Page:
Morning Ethics Warm-Up, 12/20/18: I Promise, I’m Looking Hard For Uplifting Ethics Stories For The Holidays. And Failing….

Good morning!

(If I don’t get the lights on the tree  today, I’m hurling myself into a pit of rabid reindeer…)

1. Open Forum report: Another intense, varied, and impressive performance by the Ethics Alarms crew in my absence yesterday. 23 different commenters raised and debated the following issues, many of which I haven’t touched yet, because I am wholly inadequate to my task. Among them:

  • The ethics of fighting a specious criminal charge,
  • Texas’ school districts for making employees sign a pledge not to boycott or advocate against Israel?
  • The bump stock ban
  • The plea deal of Jacob Walter Anderson
  • “The Innocent Man”
  • The Xmas package-snatcher trap.
  •  Stepha Velednitsky
  • “Without Precedent: Chief Justice John Marshall and His Times” by Joel Richard Paul.
  • The yellow vest protests and the meager US coverage of them
  • Prada Monkey
  • Trump’s decision to  pull out of Syria

2.  Favorite dishonest and manipulative note out of many in the 12/18  Times:   Reporters Carl Hulse and Julie Davis write in“Tennessee Senator, A Proven Deal-Maker, Won’t Seek Re-election”…

Senator Lamar Alexander, Republican of Tennessee and one of the last bridges to bipartisanship in the Senate, announced on Monday that he would not seek re-election in 2020…His decision to leave is more evidence that Washington has become less attractive to legislators interested in steering a middle course on seemingly intractable issues such as education and health care….

Fake news, and deliberate distortion. In fact, Alexander’s decision may have nothing to do with the job becoming “less attractive to legislators interested in steering a middle course,” and his own words, meaning his own stated reason for leaving, don’t suggest that at all. Alexander is 78. In 2020, he would be 80, meaning that by the end of a new term he would be 86, or sick, or dead. “I’ve had my turn,”  Alexander is quoted as saying. “Everything comes to an end sometime, and it is good to know when that should be.” He also said that he wants to leave the Senate “at the top of my game.”

The current U.S. news media is untrustworthy, dishonest, incompetent and despicable, and frankly, I am beginning to regard anyone who continues to deny this the same way.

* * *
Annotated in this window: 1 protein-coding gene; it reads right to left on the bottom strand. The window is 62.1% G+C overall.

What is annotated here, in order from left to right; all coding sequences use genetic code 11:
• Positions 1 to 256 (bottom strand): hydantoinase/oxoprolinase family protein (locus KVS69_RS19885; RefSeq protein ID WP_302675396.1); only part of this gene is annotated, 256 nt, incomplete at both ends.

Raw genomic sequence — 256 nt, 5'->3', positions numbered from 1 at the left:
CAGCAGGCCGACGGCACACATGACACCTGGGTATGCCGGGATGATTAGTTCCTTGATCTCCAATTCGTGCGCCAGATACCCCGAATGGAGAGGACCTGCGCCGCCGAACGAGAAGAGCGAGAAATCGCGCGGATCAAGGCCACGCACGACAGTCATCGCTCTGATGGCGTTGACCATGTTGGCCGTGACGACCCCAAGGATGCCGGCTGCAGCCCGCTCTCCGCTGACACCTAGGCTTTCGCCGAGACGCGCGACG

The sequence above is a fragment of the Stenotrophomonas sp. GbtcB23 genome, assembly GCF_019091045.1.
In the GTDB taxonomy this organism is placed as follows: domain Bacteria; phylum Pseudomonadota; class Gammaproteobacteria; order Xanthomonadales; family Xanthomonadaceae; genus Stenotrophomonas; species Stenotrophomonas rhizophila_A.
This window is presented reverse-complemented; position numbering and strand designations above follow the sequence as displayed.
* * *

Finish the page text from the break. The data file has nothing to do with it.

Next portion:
3. Second favorite dishonest and manipulative note in the same edition:  The article is “Trump Parkland Panel Attacks Protections For Minority Students.” The online versions of many Times articles have headlines that are less partisan and misleading than the print editions. On-line, this piece is headlined Trump Officials Plan to Rescind Obama-Era School Discipline Policies.”

That’s a straight, informative headline. The print edition reflects the bias and tone of the article, which implied a racist motive behind the plan to  reverse the irresponsible and racialist Obama Education Department directive that schools had to pull back on disciplining African-American students because a “disproportionate” number were being suspended.  Here was the highlight, though:

“The commission’s focus was part of a broader effort to reject the previous administration’s race-conscious education efforts, which have included siding with Asian students suing Harvard to end affirmative action…”

Wow. Let’s pass over the illiterate composition—it should be “has,” not “have included,” since the subject is “a broader effort,” not “efforts”—and move right to the fact that supporting a race discrimination suit by Asian-American students (not “Asian”) is demonstrating hostility to the benign Obama era “race-consciousness,” which included, at least at Harvard, Princeton, and other “woke” schools, rejecting qualified Asian-American citizens because they aren’t the right color.

4. Yeah, but President Trump lied about the size of his Inauguration crowdTwo reports that the Senate Intelligence Committee published this week showed that Google, Twitter and Facebook “evaded” and “misrepresented” themselves and the extent of Russian activity on their sites. The companies were also criticized for not turning over complete sets of data about Russian manipulation to the Senate, concluding “Regrettably, it appears that the platforms may have misrepresented or evaded in some of their statements to Congress.”

That is to say, they lied under oath. Consequences?

5. How TV makes the public stupid, Chapter 16,895,943: For some reason I ended up watching ten excruciating minutes of “Deal of No Deal” last night. The contestant had one briefcase unopened, and two left to choose. The remaining amounts in the three briefcases were $400,000, $ a million dollars, and a hundred bucks. The dealer agreed to give her $500,000 for the briefcase she had chosen but not opened, ending the game. The woman and her family were ecstatic, but Howie Mandel, the host, cautioned: “Now wait. You don’t know if you made a good deal or not!” In other words, if the container she “sold” had the million inside (it didn’t), then she made a “bad deal.”

No, Howie, you idiot. This is another plea to consequentialism, the destructive but popular concept that whether a decision is right or wrong, ethical or unethical, wise of dumb depends on subsequent results or information that were unknown when the decision was made. The contestant’s decision was exactly the same whether the suitcase had just a hundred dollars or the million. Her deal was to accept a half-million dollars  in hand rather than risk a 66.6% chance of getting a lot less money. Put another way, she accepted $500,000 to surrender a one in three chance to win a million dollars, but also to avoid the same odds of just getting a hundred dollars.

It was a good deal no matter what was in the brief cases.

6. Oh, why not? Here’s yet another untrustworthy, dishonest, incompetent and despicable journalism note. Reporters Without Borders correctly reported that the U.S. had the fifth-most journalists killed in the line of duty in 2018, tied with India and behind Afghanistan, Syria, Mexico, and Yemen. So naturally this was how it was reported: